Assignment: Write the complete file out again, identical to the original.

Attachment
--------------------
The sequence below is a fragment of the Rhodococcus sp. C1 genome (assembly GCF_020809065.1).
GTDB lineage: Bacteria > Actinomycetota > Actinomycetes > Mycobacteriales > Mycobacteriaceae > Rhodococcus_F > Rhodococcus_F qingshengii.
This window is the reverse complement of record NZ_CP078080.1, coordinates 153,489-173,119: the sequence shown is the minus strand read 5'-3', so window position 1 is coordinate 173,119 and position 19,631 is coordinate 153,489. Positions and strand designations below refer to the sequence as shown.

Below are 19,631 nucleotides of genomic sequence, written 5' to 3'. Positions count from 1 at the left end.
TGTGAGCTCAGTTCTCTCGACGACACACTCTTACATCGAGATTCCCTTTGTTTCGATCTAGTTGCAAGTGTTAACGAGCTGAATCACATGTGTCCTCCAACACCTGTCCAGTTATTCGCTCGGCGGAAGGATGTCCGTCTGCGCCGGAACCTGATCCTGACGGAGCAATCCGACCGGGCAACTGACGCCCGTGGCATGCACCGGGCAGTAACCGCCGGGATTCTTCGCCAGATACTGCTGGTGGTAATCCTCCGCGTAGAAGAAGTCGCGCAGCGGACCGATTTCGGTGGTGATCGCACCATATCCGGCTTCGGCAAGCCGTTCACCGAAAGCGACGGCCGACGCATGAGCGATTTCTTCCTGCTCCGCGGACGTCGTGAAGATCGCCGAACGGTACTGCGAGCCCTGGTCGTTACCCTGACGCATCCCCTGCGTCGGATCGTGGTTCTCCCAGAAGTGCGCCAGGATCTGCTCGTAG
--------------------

The sequence below is a fragment of the Rhodococcus sp. C1 genome (assembly GCF_020809065.1).
GTDB lineage: Bacteria > Actinomycetota > Actinomycetes > Mycobacteriales > Mycobacteriaceae > Rhodococcus_F > Rhodococcus_F qingshengii.
This window is the reverse complement of record NZ_CP078080.1, coordinates 153,489-173,119: the sequence shown is the minus strand read 5'-3', so window position 1 is coordinate 173,119 and position 19,631 is coordinate 153,489. Positions and strand designations below refer to the sequence as shown.

Below are 19,631 nucleotides of genomic sequence, written 5' to 3'. Positions count from 1 at the left end.
TGTGAGCTCAGTTCTCTCGACGACACACTCTTACATCGAGATTCCCTTTGTTTCGATCTAGTTGCAAGTGTTAACGAGCTGAATCACATGTGTCCTCCAACACCTGTCCAGTTATTCGCTCGGCGGAAGGATGTCCGTCTGCGCCGGAACCTGATCCTGACGGAGCAATCCGACCGGGCAACTGACGCCCGTGGCATGCACCGGGCAGTAACCGCCGGGATTCTTCGCCAGATACTGCTGGTGGTAATCCTCCGCGTAGAAGAAGTCGCGCAGCGGACCGATTTCGGTGGTGATCGCACCATATCCGGCTTCGGCAAGCCGTTCACCGAAAGCGACGGCCGACGCATGAGCGATTTCTTCCTGCTCCGCGGACGTCGTGAAGATCGCCGAACGGTACTGCGAGCCCTGGTCGTTACCCTGACGCATCCCCTGCGTCGGATCGTGGTTCTCCCAGAAGTGCGCCAGGATCTGCTCGTAG